How to Temper Chocolate

Tempered chocolate has a shiny, flawless appearance. It feels firm to the touch, snaps when you break it  and has a smooth mouth feel, allowing you to fully appreciate the flavor.

Slowly heating and cooling melted chocolate while stirring puts it into temper. If chocolate is not tempered properly, the cocoa butter crystallization is uncontrolled and uneven, resulting in an unattractive chocolate that is dull or has white streaks running through it. Untempered chocolate may feel uneven or tacky and have a cakey texture. It is more susceptible to heat and humidity, melting more easily and spoiling more quickly. Some simple candy recipes do not require tempered chocolate. However, confections such as truffles, bon bons and chocolate bars require tempering to achieve their signature appearance, taste, and texture. 


  • 1 1/2 to 2 pounds chocolate


1. If using a block, finely chop 1 1/2 to 2 pounds chocolate.

2. Place two-thirds of the chocolate in a double boiler,  making sure the bottom of the bowl does not touch the water. Place a candy thermometer in the chocolate and stir frequently with a silicone spatula.

3. Do not let the temperature of the chocolate exceed 120°F for dark chocolate or 105°F for milk or white chocolate. When the chocolate has fully melted, remove the bowl from heat.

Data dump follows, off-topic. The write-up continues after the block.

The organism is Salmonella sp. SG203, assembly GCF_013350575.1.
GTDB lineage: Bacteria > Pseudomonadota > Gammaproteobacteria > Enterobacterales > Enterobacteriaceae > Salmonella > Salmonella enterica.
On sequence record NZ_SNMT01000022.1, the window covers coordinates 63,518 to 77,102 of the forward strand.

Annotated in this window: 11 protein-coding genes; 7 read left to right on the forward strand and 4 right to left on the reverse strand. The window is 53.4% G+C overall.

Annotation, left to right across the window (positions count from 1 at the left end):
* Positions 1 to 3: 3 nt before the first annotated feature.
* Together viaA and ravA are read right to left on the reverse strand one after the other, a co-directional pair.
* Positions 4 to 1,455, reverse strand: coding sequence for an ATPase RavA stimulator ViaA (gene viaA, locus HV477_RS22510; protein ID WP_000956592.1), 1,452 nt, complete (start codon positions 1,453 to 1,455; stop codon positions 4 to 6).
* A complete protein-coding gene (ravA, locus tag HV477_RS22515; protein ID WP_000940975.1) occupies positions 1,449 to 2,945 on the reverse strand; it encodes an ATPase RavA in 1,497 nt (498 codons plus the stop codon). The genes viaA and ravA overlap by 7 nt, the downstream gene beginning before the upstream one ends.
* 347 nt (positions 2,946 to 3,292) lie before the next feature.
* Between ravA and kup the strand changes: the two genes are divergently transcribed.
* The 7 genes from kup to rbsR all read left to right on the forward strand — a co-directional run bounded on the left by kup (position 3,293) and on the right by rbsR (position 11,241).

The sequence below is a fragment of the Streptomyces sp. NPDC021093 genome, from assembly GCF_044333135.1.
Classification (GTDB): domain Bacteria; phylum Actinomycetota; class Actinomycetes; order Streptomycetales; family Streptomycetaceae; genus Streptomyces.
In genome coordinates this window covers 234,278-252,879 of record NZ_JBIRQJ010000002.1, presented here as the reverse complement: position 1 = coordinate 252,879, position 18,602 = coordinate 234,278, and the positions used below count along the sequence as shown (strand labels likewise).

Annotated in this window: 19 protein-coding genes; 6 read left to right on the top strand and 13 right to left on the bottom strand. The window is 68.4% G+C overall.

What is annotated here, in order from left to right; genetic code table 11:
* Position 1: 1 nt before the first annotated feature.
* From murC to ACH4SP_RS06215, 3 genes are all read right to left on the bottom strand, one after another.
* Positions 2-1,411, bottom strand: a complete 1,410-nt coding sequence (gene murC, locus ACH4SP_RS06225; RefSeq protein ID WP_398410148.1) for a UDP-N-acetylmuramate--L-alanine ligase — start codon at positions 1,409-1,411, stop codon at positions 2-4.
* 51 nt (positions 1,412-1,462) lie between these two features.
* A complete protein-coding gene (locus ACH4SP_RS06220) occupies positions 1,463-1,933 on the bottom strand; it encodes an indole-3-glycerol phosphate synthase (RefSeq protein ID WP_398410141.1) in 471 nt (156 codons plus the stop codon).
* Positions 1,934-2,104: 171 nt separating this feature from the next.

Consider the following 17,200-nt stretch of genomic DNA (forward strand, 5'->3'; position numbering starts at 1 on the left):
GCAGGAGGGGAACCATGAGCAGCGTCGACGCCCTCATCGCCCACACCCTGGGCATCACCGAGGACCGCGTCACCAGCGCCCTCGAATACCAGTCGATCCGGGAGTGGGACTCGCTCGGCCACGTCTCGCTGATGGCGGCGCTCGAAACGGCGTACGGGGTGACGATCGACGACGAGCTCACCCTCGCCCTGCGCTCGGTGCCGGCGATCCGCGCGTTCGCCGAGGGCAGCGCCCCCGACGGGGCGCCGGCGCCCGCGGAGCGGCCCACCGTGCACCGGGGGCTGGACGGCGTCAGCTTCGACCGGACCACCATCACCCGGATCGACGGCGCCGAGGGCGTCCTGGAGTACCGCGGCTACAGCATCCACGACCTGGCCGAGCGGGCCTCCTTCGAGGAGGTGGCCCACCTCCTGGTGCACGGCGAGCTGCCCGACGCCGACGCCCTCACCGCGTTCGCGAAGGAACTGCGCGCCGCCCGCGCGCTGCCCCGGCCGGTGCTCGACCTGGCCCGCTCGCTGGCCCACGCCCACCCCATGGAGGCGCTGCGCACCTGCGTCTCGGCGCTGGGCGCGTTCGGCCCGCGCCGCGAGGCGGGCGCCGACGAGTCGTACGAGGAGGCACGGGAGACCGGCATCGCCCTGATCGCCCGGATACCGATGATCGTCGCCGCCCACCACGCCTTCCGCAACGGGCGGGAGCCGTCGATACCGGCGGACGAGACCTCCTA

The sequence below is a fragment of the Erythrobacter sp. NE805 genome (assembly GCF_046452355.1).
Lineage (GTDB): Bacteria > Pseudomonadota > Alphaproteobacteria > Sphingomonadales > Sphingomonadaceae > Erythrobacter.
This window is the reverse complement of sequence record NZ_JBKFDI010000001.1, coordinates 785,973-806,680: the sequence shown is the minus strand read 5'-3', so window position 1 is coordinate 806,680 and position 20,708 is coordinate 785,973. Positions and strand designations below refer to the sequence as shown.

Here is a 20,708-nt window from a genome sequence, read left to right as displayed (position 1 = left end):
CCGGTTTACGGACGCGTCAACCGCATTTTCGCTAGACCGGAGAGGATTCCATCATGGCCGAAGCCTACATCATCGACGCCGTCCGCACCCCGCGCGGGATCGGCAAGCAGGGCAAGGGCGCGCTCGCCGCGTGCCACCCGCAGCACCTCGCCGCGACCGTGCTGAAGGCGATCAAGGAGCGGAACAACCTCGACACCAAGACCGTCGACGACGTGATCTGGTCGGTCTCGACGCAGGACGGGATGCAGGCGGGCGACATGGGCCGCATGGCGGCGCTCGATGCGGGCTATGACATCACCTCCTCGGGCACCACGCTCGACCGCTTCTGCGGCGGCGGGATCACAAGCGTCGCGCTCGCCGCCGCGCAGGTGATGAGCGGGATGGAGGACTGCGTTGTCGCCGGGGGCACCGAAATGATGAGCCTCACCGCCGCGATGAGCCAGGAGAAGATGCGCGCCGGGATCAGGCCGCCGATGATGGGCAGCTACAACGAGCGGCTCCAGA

4. Stir in the remaining third of the chocolate a little at a time. Let it melt before adding more.

5. Let the chocolate cool to about 82°F. It it is warmer, keep stirring and let it cool some more. If it is cooler, begin reheating in the next step.

6. Once the chocolate is 82°F, place it back over simmering water. For dark chocolate, reheat to 88°F to 91°F. For milk and white chocolate, reheat to 85°F to 87°F. Remove the bowl from heat once you have reached the right temperature.

7. Dip a clean, dry spoon in the tempered chocolate and place it on a piece of wax paper. If it looks dull or streaky, re-temper the chocolate. If it dries quickly with a glossy finish and no streaks, the chocolate is in temper.

Keeping chocolate in temper

Once melted chocolate has been tempered, it must be used before it cools and sets. If it cools to about 84°F to 86°F and is still fairly liquid, it can be reheated to a liquid consistency. If it has completely cooled and solidified, it should be re-tempered. Heat it for 5 to 10 seconds at a time, stirring and checking the temperature before reheating. For dark chocolate, reheat to 88°F to 91°F. For milk and white chocolate, reheat to 87°F to 88°F. If you keep your chocolate within these temperature ranges, it will stay in temper and be liquid enough to use.

Tempered chocolate can be used to make your own truffles or Easter eggs, stay tuned for our next blog post for a how to!

 make your own Easter eggs at home


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